Tuesday, March 18, 2008

The Patterns of Our Future

As someone who lived through the 1960s as a teenager, I sense an eerie similarity between that tumultuous decade and the current state of affairs. History doesn't repeat, but it rhymes, and the times, as a famous folk balladeer put it, they are a'changin'.
The essence of the sixties lay in the crumbling of authority, the break-up of long-established patterns, from segregation in the South, to gender roles, to the conduct of war in Southeast Asia. Socio-political factors—i.e., human beings, individually and en masse, in the streets—seriously challenged the impersonal forces of technology, economics and bureaucracy. There was a lot of fear, a lot of hope. Not coincidently, the sixties were a period of unusually rich creative ferment in the arts.
Today, that rumble you hear in the background is the sound of idols crashing, from Washington to Wall Street. Despite the happy talk of the corporate consumer culture, the reassurances coming from the White House and the Fed—institutions are "sound," the problems are "contained"—the voices of authority sound increasingly shrill and, well, unbelievable. The levees have broken; old, established patterns are eroding; in the words of W. B. Yeats, "the center does not hold..."
Not surprisingly, we are also experiencing a resurgence of activity in the arts, both among the young and among the aging boomer generation who've gained a "second wind." The stimulus, I think, comes from the primordial, shamanic role of the artist as a pattern-recognizer and pattern-organizer. The construction of a poem, a dance, a song, a painting, a film, involves the organization of experience into a pattern that is emotionally meaningful and satisfying. The creation of beauty—for the artist it is really a moment of discovery—is a profound, multi-layered ordering of experience that rings true.
In the old days, when established patterns broke down—when, for example, game animals inexplicably disappeared from ancient migratory routes to follow some new, unknown pathway—hunting groups turned not to their political and military leaders for guidance, but to their shamans, who journeyed within themselves to discover the new patterns of survival. It didn't always work; no doubt some groups starved. But enough endured that successful shamans—good artists—conferred a selective advantage to their groups, which passed on the genetic impulse for art-making to modern humans.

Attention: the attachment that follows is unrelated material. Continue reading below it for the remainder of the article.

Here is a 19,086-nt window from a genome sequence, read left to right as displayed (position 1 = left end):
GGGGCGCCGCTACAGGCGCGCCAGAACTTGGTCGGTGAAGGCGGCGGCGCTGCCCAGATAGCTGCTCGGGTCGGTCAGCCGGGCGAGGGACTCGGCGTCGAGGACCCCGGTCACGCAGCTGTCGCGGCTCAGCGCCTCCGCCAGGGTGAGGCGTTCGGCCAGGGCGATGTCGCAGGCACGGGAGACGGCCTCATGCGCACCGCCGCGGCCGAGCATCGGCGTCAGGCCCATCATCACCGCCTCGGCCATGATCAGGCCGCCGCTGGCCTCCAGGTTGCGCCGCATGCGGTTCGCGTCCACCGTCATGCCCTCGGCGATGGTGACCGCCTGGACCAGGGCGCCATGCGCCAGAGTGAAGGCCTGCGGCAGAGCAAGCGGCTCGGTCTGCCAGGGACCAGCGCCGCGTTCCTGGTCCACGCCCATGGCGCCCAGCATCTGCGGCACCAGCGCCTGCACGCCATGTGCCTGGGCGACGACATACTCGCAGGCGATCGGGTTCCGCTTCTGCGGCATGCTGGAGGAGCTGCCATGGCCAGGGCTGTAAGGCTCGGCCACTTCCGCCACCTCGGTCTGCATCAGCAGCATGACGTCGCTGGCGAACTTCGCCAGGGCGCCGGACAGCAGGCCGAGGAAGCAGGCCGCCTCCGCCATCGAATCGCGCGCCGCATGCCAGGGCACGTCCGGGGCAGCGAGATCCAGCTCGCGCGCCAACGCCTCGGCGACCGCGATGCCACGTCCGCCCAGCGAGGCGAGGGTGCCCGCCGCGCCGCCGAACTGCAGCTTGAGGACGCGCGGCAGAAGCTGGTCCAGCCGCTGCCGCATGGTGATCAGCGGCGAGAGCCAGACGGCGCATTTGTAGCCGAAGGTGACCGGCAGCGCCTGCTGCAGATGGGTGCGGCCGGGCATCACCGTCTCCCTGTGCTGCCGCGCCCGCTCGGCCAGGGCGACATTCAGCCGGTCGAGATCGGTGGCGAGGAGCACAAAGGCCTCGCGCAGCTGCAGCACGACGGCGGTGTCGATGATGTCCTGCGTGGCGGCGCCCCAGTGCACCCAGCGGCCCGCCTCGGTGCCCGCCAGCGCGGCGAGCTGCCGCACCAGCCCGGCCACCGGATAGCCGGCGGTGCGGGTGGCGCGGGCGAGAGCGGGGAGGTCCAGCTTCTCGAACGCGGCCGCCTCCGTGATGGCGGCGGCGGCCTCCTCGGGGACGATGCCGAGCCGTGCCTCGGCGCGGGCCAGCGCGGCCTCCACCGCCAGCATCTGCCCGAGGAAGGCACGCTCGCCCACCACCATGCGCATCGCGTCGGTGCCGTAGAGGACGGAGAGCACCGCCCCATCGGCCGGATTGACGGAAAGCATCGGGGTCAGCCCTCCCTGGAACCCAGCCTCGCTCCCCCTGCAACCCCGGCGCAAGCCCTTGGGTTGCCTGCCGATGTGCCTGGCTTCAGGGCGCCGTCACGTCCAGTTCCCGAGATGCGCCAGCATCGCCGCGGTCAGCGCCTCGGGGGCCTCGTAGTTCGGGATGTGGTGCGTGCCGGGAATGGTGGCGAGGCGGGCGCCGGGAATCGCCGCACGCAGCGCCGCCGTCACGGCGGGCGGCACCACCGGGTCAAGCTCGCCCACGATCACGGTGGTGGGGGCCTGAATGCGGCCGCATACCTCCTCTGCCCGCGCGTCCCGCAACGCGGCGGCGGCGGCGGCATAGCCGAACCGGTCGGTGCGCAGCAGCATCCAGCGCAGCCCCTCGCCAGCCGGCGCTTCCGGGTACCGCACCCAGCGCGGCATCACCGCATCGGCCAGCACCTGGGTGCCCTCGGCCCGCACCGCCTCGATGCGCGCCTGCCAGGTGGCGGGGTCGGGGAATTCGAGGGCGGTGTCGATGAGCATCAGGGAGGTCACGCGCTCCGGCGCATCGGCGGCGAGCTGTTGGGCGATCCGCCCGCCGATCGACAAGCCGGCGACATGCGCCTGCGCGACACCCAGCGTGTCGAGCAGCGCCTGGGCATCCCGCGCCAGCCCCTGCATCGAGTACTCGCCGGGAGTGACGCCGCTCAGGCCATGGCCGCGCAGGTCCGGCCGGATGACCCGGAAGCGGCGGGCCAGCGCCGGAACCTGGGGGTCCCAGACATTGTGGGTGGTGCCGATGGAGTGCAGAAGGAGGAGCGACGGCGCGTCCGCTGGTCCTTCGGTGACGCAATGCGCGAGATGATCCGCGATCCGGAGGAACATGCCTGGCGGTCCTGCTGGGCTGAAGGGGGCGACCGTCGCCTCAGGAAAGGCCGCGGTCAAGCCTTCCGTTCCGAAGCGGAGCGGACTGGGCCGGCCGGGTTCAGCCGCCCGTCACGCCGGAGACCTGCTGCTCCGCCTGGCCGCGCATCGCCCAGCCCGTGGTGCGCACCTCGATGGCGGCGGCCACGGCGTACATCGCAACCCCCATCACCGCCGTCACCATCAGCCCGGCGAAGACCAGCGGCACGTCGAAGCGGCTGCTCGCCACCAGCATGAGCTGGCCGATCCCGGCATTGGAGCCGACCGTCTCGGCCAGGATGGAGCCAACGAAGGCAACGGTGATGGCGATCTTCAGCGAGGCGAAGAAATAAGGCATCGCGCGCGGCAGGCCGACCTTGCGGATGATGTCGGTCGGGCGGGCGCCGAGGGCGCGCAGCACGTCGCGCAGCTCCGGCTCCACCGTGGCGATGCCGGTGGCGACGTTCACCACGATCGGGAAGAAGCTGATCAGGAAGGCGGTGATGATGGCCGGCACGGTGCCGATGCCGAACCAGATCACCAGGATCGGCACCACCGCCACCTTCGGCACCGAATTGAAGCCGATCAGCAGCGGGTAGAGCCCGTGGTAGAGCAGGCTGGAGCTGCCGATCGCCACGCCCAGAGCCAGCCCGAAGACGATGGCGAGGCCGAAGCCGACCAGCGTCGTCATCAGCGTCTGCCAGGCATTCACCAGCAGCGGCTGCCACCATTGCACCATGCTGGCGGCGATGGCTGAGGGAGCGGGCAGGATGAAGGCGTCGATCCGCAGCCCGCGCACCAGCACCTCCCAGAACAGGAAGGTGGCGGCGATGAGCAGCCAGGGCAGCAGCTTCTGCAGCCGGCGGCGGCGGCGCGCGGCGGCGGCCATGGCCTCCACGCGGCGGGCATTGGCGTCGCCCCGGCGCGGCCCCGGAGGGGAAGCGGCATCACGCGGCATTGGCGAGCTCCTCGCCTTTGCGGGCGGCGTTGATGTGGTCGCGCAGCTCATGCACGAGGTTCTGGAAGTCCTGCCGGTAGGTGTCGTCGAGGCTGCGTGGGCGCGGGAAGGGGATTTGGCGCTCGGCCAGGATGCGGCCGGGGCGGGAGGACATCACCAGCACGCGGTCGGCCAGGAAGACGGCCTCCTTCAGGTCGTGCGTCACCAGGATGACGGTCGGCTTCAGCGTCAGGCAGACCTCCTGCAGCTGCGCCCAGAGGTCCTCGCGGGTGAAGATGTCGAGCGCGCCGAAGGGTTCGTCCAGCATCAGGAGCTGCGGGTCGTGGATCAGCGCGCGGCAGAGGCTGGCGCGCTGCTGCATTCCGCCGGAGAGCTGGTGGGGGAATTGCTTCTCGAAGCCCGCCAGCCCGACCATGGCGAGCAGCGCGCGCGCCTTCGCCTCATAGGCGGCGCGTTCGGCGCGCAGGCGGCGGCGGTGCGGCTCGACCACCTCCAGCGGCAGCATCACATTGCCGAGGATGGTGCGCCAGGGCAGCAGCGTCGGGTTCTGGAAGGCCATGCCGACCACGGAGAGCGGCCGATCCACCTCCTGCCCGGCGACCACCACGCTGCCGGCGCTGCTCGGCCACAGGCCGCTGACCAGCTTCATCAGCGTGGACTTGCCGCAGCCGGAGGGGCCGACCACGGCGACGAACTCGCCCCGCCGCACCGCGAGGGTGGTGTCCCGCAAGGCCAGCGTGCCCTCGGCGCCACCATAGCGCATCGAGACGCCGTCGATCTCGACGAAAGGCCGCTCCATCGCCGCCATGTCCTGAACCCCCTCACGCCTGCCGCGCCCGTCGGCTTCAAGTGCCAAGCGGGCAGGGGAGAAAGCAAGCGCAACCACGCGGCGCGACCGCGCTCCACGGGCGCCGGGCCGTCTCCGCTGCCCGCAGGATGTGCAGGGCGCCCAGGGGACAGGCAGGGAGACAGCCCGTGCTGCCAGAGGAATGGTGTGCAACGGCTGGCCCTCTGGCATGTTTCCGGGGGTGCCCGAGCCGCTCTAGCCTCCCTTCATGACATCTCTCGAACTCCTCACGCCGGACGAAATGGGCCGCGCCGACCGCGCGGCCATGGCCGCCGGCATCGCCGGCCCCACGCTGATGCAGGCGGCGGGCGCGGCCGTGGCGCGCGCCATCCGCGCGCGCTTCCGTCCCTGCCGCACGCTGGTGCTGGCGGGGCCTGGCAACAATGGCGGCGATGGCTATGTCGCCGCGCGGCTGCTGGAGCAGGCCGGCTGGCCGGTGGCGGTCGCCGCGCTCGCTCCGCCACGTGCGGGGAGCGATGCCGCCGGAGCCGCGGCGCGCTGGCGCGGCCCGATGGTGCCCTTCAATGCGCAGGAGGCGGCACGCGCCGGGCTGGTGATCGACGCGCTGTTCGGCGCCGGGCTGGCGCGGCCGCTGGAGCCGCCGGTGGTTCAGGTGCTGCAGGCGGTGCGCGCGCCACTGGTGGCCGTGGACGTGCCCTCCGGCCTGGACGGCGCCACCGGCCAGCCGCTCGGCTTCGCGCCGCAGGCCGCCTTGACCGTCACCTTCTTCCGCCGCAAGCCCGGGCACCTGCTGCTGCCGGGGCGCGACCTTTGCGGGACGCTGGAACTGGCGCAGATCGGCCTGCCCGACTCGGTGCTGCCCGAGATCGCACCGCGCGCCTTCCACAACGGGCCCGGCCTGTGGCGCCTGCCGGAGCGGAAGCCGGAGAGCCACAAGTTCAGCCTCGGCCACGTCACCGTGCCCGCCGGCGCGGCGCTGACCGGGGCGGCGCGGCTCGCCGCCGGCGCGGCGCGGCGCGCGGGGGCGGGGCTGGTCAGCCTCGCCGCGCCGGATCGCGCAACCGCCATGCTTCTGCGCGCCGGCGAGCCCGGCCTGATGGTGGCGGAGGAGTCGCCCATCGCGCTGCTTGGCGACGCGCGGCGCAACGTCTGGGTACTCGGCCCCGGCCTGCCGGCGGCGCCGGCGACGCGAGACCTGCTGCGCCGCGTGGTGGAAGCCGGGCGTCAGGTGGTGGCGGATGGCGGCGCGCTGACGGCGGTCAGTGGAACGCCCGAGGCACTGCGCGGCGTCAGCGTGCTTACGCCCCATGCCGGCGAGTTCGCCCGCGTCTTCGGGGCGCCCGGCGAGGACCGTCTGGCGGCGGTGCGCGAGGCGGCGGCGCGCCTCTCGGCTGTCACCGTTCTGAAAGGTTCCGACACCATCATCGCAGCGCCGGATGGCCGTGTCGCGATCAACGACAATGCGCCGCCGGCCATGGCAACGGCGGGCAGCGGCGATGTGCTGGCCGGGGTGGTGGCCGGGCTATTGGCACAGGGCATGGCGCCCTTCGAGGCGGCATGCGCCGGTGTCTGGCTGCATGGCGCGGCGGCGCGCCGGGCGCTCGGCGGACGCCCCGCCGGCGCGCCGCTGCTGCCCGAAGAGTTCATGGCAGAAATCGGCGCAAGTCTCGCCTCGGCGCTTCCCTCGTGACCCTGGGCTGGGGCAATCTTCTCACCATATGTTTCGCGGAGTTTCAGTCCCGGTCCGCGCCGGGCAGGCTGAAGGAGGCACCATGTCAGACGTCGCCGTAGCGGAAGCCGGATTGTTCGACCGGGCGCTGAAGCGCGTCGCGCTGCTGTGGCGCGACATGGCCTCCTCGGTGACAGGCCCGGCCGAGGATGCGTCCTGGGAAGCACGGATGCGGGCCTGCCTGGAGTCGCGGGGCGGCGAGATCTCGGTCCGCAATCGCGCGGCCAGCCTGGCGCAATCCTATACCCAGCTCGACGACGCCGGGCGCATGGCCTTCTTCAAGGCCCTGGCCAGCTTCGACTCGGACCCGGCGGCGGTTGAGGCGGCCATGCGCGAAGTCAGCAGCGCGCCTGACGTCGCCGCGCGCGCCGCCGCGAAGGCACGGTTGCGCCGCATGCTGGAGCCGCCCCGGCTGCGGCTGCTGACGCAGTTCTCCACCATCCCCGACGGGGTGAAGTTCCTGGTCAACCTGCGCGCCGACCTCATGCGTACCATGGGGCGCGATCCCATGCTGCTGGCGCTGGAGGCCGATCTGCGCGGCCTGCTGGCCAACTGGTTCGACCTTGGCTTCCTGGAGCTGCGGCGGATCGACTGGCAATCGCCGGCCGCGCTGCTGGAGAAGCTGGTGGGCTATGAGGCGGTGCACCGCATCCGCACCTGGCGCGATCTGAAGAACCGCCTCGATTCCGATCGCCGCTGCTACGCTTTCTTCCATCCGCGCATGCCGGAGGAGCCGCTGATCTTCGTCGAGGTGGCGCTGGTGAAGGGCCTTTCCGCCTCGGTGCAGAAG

Now, when professional arts advocates assert the value of the arts for education and the revitalization of our cities, they are really talking about a sort of selective advantage. The arts aren't frills or window-dressing, and the difference between communities that actively support creative artists and those that only pretend to, is like the difference between the flush of life, and make-up on a corpse.
I'm not a professional arts advocate; I'm an artist who left his studio—rather reluctantly—to get involved in my community, Allentown, because I sense that our world is changing. The old patterns, the old life-ways, are breaking down; in particular the late-20th-century American lifestyle predicated on abundant supplies of cheap oil and global military power is no longer supportable. In fact it is bankrupting the country.
The new pattern has yet to emerge. We have arrived within Dante's "dark wood where the straight way was lost." A number of shadowy paths lie ahead, and only a few things seem clear: first, the "authorities" are probably wrong; second, as in the sixties, socio-political factors—human relationships—will prevail over techno-economic fixes; third, the cities are key. As suburban escapism becomes unachievable for the majority, we will have to face long-ignored urban challenges; we will have to learn to live with one another, to feel secure in ourselves in the midst of diversity.
We are lucky in Allentown right now to have a mayor, a city council and an economic development team who really understand the selective advantage to the city of having a vital arts community here. As we proceed with a new arts development strategy, I personally would like to see most of our limited public resources for the arts devoted to expanding opportunities for emerging creative artists.